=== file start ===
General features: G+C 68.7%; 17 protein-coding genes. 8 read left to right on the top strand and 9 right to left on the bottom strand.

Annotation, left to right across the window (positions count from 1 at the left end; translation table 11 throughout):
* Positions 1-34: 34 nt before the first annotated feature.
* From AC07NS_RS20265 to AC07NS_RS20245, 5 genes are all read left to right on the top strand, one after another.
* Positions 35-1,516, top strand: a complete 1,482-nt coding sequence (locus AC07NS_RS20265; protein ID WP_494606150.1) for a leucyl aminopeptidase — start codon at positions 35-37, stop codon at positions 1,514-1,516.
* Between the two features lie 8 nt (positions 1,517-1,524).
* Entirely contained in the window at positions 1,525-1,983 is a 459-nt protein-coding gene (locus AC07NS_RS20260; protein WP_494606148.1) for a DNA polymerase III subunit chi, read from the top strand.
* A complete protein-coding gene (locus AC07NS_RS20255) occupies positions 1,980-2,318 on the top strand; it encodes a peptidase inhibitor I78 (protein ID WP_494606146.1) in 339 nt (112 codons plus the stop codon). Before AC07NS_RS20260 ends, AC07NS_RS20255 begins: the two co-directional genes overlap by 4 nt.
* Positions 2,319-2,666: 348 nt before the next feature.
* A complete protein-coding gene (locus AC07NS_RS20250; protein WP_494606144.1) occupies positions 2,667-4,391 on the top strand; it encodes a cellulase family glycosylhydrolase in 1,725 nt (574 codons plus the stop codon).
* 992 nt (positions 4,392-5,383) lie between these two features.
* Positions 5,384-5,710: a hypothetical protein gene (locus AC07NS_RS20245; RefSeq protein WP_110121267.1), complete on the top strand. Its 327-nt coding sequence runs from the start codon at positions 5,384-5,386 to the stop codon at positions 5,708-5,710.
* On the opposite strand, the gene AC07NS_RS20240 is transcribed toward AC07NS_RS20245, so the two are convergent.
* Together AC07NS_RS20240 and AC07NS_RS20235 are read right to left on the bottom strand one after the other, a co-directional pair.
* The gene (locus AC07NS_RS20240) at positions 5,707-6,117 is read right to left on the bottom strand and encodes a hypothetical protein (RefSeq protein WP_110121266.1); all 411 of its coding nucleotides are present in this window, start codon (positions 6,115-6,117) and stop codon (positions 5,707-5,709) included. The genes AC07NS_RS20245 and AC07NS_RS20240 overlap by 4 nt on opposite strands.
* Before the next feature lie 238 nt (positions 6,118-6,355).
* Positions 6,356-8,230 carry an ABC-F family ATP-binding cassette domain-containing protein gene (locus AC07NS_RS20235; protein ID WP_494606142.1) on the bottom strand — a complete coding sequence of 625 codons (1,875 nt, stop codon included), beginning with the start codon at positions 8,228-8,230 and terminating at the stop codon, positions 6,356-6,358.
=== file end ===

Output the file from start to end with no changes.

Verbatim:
General features: G+C 68.7%; 17 protein-coding genes. 8 read left to right on the top strand and 9 right to left on the bottom strand.

Annotation, left to right across the window (positions count from 1 at the left end; translation table 11 throughout):
* Positions 1-34: 34 nt before the first annotated feature.
* From AC07NS_RS20265 to AC07NS_RS20245, 5 genes are all read left to right on the top strand, one after another.
* Positions 35-1,516, top strand: a complete 1,482-nt coding sequence (locus AC07NS_RS20265; protein ID WP_494606150.1) for a leucyl aminopeptidase — start codon at positions 35-37, stop codon at positions 1,514-1,516.
* Between the two features lie 8 nt (positions 1,517-1,524).
* Entirely contained in the window at positions 1,525-1,983 is a 459-nt protein-coding gene (locus AC07NS_RS20260; protein WP_494606148.1) for a DNA polymerase III subunit chi, read from the top strand.
* A complete protein-coding gene (locus AC07NS_RS20255) occupies positions 1,980-2,318 on the top strand; it encodes a peptidase inhibitor I78 (protein ID WP_494606146.1) in 339 nt (112 codons plus the stop codon). Before AC07NS_RS20260 ends, AC07NS_RS20255 begins: the two co-directional genes overlap by 4 nt.
* Positions 2,319-2,666: 348 nt before the next feature.
* A complete protein-coding gene (locus AC07NS_RS20250; protein WP_494606144.1) occupies positions 2,667-4,391 on the top strand; it encodes a cellulase family glycosylhydrolase in 1,725 nt (574 codons plus the stop codon).
* 992 nt (positions 4,392-5,383) lie between these two features.
* Positions 5,384-5,710: a hypothetical protein gene (locus AC07NS_RS20245; RefSeq protein WP_110121267.1), complete on the top strand. Its 327-nt coding sequence runs from the start codon at positions 5,384-5,386 to the stop codon at positions 5,708-5,710.
* On the opposite strand, the gene AC07NS_RS20240 is transcribed toward AC07NS_RS20245, so the two are convergent.
* Together AC07NS_RS20240 and AC07NS_RS20235 are read right to left on the bottom strand one after the other, a co-directional pair.
* The gene (locus AC07NS_RS20240) at positions 5,707-6,117 is read right to left on the bottom strand and encodes a hypothetical protein (RefSeq protein WP_110121266.1); all 411 of its coding nucleotides are present in this window, start codon (positions 6,115-6,117) and stop codon (positions 5,707-5,709) included. The genes AC07NS_RS20245 and AC07NS_RS20240 overlap by 4 nt on opposite strands.
* Before the next feature lie 238 nt (positions 6,118-6,355).
* Positions 6,356-8,230 carry an ABC-F family ATP-binding cassette domain-containing protein gene (locus AC07NS_RS20235; protein ID WP_494606142.1) on the bottom strand — a complete coding sequence of 625 codons (1,875 nt, stop codon included), beginning with the start codon at positions 8,228-8,230 and terminating at the stop codon, positions 6,356-6,358.